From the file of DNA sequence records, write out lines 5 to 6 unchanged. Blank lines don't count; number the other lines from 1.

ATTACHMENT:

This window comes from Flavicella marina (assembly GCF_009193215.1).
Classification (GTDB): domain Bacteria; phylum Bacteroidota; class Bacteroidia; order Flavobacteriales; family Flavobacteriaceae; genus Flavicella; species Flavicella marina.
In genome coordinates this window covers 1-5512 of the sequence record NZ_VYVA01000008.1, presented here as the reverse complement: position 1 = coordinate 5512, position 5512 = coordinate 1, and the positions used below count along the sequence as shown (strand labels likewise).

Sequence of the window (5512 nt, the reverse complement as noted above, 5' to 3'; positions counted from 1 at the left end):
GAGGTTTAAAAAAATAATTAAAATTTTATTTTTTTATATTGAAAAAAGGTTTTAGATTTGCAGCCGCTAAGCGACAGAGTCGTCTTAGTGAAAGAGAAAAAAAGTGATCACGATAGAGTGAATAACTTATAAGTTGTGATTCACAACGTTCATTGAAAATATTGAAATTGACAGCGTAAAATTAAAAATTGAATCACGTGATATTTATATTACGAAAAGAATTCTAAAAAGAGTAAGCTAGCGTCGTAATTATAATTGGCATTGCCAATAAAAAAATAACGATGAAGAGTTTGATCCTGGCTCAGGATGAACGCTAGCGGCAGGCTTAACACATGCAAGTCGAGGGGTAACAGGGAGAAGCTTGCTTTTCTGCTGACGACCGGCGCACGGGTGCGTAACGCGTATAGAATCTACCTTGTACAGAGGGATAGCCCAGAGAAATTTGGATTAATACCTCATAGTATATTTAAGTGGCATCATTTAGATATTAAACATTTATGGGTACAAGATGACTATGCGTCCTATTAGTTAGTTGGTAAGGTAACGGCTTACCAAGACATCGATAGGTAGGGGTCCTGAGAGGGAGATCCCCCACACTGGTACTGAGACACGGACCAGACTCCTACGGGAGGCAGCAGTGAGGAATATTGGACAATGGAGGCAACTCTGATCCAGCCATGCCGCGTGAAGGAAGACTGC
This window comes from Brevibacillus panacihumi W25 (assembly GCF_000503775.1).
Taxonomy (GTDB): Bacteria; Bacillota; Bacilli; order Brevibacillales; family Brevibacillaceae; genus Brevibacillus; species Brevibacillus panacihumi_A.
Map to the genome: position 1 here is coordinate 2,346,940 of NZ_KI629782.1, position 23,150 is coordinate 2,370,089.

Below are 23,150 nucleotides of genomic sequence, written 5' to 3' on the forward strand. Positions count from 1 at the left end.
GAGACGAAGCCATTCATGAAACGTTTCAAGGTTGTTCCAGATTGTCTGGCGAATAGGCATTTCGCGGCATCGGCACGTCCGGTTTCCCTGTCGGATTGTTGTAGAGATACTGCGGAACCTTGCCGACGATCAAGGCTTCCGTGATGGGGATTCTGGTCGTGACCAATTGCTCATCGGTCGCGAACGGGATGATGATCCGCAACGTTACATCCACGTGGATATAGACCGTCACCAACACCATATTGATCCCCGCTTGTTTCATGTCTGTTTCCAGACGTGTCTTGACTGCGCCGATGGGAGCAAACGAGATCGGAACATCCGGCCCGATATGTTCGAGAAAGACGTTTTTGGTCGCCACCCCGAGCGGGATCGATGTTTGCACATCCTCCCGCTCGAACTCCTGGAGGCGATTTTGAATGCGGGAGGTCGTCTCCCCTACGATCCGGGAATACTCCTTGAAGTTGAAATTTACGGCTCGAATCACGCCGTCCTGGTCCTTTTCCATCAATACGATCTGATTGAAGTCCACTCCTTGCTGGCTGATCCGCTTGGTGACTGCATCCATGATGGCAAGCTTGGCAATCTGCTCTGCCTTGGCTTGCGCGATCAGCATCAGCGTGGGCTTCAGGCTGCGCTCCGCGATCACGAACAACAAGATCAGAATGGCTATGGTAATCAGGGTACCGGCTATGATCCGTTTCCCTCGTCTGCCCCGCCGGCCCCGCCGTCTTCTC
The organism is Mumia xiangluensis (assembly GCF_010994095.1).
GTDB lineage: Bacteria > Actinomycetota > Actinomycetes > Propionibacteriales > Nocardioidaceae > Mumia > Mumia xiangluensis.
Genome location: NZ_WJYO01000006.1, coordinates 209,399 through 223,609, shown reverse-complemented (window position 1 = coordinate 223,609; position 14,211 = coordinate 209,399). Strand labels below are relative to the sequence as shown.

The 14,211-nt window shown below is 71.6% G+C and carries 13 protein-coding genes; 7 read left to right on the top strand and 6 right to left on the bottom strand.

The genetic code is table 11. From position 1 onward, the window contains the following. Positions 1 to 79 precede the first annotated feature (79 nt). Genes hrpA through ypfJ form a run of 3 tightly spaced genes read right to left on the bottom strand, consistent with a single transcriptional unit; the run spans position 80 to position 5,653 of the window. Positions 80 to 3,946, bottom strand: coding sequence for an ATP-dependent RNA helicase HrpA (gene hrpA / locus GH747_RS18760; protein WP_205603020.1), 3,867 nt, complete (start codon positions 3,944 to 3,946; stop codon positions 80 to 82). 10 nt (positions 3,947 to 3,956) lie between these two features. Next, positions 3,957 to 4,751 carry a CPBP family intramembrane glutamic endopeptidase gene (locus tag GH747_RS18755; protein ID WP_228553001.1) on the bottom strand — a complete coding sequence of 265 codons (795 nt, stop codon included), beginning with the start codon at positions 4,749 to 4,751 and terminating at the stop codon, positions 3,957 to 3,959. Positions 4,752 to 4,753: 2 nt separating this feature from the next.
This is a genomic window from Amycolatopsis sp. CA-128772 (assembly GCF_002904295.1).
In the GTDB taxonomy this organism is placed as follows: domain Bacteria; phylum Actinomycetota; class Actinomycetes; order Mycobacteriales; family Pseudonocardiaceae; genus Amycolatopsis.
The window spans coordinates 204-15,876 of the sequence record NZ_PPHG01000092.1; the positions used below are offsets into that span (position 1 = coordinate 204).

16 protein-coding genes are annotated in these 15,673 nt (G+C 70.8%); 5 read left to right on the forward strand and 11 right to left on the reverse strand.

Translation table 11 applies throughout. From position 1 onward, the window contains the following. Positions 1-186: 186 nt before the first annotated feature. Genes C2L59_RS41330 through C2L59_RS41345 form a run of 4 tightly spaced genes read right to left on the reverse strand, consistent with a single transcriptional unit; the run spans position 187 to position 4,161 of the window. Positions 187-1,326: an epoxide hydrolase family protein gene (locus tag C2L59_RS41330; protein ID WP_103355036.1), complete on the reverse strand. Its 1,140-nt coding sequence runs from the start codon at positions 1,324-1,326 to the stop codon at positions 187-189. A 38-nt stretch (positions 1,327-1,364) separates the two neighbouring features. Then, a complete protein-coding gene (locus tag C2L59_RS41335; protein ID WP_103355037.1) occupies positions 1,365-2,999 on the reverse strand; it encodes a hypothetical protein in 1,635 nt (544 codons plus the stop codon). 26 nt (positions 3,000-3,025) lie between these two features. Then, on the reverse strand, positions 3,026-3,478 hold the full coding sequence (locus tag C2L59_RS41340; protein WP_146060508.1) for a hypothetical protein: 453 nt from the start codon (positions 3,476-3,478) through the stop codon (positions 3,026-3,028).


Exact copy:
GAGGTTTAAAAAAATAATTAAAATTTTATTTTTTTATATTGAAAAAAGGTTTTAGATTTGCAGCCGCTAAGCGACAGAGTCGTCTTAGTGAAAGAGAAAAAAAGTGATCACGATAGAGTGAATAACTTATAAGTTGTGATTCACAACGTTCATTGAAAATATTGAAATTGACAGCGTAAAATTAAAAATTGAATCACGTGATATTTATATTACGAAAAGAATTCTAAAAAGAGTAAGCTAGCGTCGTAATTATAATTGGCATTGCCAATAAAAAAATAACGATGAAGAGTTTGATCCTGGCTCAGGATGAACGCTAGCGGCAGGCTTAACACATGCAAGTCGAGGGGTAACAGGGAGAAGCTTGCTTTTCTGCTGACGACCGGCGCACGGGTGCGTAACGCGTATAGAATCTACCTTGTACAGAGGGATAGCCCAGAGAAATTTGGATTAATACCTCATAGTATATTTAAGTGGCATCATTTAGATATTAAACATTTATGGGTACAAGATGACTATGCGTCCTATTAGTTAGTTGGTAAGGTAACGGCTTACCAAGACATCGATAGGTAGGGGTCCTGAGAGGGAGATCCCCCACACTGGTACTGAGACACGGACCAGACTCCTACGGGAGGCAGCAGTGAGGAATATTGGACAATGGAGGCAACTCTGATCCAGCCATGCCGCGTGAAGGAAGACTGC
This window comes from Brevibacillus panacihumi W25 (assembly GCF_000503775.1).